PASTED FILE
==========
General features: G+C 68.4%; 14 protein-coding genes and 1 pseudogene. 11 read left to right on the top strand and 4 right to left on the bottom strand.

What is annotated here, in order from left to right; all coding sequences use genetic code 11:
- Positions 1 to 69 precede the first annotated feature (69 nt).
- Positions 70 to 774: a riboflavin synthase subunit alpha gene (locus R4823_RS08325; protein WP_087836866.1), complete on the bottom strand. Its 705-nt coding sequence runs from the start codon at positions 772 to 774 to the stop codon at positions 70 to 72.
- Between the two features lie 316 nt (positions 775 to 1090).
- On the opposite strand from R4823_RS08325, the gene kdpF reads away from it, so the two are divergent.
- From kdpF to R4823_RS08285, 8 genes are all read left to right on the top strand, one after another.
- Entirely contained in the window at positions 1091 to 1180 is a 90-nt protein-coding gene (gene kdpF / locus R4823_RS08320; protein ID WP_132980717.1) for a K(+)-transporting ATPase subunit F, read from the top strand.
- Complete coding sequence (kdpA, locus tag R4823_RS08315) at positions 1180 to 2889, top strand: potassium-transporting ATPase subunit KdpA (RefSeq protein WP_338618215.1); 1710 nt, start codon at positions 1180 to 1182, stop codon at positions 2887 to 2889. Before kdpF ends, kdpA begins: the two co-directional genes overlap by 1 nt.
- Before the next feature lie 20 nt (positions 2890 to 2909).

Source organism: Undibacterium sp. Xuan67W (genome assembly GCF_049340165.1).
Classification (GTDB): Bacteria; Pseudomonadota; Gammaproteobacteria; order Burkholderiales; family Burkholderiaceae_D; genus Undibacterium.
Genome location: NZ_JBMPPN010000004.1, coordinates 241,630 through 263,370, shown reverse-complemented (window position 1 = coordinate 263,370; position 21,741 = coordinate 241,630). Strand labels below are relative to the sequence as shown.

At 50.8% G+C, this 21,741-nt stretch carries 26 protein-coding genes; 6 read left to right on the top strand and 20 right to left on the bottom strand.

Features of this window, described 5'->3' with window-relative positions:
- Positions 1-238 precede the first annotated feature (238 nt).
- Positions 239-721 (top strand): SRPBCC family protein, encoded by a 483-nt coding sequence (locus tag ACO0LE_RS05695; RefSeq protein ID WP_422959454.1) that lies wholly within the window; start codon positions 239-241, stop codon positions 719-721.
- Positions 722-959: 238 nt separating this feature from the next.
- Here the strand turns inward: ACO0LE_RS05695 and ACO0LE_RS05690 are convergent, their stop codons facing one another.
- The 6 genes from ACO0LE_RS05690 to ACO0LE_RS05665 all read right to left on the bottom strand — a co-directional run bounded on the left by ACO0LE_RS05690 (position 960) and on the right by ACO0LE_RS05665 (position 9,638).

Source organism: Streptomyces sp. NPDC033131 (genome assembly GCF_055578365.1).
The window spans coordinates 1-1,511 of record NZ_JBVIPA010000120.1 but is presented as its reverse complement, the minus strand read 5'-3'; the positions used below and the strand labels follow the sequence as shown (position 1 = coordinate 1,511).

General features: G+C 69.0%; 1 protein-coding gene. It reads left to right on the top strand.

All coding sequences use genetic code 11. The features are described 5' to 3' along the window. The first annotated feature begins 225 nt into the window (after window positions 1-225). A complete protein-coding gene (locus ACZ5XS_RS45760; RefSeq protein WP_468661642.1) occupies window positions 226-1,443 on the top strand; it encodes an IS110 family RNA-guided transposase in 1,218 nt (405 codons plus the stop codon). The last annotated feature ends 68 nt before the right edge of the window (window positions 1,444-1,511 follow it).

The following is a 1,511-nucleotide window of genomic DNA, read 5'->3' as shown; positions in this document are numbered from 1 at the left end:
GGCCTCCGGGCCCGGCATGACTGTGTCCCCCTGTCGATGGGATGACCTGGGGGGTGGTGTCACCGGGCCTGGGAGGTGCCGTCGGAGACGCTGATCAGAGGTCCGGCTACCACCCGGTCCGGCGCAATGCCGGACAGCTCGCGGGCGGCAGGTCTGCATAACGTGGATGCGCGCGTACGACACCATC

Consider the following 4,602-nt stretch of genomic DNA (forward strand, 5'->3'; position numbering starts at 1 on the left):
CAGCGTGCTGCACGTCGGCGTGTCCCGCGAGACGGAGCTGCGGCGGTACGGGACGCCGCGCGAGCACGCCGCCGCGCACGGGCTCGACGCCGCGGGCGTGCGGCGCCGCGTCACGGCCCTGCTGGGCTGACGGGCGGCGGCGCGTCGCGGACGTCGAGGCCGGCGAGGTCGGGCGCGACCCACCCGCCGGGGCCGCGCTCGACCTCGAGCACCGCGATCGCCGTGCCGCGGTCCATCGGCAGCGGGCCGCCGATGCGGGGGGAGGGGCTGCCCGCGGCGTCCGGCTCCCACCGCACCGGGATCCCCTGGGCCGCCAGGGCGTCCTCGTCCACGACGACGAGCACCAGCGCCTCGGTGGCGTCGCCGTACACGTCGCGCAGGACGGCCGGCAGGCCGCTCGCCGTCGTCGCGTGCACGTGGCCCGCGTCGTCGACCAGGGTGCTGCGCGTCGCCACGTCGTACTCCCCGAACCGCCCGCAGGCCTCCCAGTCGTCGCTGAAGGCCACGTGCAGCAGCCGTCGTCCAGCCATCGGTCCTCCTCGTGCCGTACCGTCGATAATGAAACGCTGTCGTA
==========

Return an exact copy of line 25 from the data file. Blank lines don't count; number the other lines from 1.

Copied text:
The following is a 1,511-nucleotide window of genomic DNA, read 5'->3' as shown; positions in this document are numbered from 1 at the left end: